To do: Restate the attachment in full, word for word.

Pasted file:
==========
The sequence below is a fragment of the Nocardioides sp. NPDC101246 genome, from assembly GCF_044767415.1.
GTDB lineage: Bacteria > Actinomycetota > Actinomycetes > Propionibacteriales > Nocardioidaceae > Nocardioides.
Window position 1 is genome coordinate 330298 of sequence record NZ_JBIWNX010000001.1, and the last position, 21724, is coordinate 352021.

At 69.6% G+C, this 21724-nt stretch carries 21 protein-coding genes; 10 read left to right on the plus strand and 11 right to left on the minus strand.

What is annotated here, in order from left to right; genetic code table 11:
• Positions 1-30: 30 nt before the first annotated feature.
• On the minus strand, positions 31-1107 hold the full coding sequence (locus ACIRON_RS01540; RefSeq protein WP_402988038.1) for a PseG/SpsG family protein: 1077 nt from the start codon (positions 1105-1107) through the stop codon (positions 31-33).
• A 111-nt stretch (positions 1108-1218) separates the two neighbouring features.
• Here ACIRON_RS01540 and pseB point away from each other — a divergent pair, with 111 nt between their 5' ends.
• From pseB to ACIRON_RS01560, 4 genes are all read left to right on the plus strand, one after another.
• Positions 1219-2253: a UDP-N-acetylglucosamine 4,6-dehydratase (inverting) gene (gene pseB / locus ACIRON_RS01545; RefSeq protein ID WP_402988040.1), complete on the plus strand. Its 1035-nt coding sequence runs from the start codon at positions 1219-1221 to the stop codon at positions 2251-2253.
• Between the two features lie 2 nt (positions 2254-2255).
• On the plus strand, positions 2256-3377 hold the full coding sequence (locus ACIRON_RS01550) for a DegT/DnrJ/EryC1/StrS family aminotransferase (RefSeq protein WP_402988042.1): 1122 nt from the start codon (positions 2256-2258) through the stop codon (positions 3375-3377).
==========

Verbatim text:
The sequence below is a fragment of the Nocardioides sp. NPDC101246 genome, from assembly GCF_044767415.1.
GTDB lineage: Bacteria > Actinomycetota > Actinomycetes > Propionibacteriales > Nocardioidaceae > Nocardioides.
Window position 1 is genome coordinate 330298 of sequence record NZ_JBIWNX010000001.1, and the last position, 21724, is coordinate 352021.

At 69.6% G+C, this 21724-nt stretch carries 21 protein-coding genes; 10 read left to right on the plus strand and 11 right to left on the minus strand.

What is annotated here, in order from left to right; genetic code table 11:
• Positions 1-30: 30 nt before the first annotated feature.
• On the minus strand, positions 31-1107 hold the full coding sequence (locus ACIRON_RS01540; RefSeq protein WP_402988038.1) for a PseG/SpsG family protein: 1077 nt from the start codon (positions 1105-1107) through the stop codon (positions 31-33).
• A 111-nt stretch (positions 1108-1218) separates the two neighbouring features.
• Here ACIRON_RS01540 and pseB point away from each other — a divergent pair, with 111 nt between their 5' ends.
• From pseB to ACIRON_RS01560, 4 genes are all read left to right on the plus strand, one after another.
• Positions 1219-2253: a UDP-N-acetylglucosamine 4,6-dehydratase (inverting) gene (gene pseB / locus ACIRON_RS01545; RefSeq protein ID WP_402988040.1), complete on the plus strand. Its 1035-nt coding sequence runs from the start codon at positions 1219-1221 to the stop codon at positions 2251-2253.
• Between the two features lie 2 nt (positions 2254-2255).
• On the plus strand, positions 2256-3377 hold the full coding sequence (locus ACIRON_RS01550) for a DegT/DnrJ/EryC1/StrS family aminotransferase (RefSeq protein WP_402988042.1): 1122 nt from the start codon (positions 2256-2258) through the stop codon (positions 3375-3377).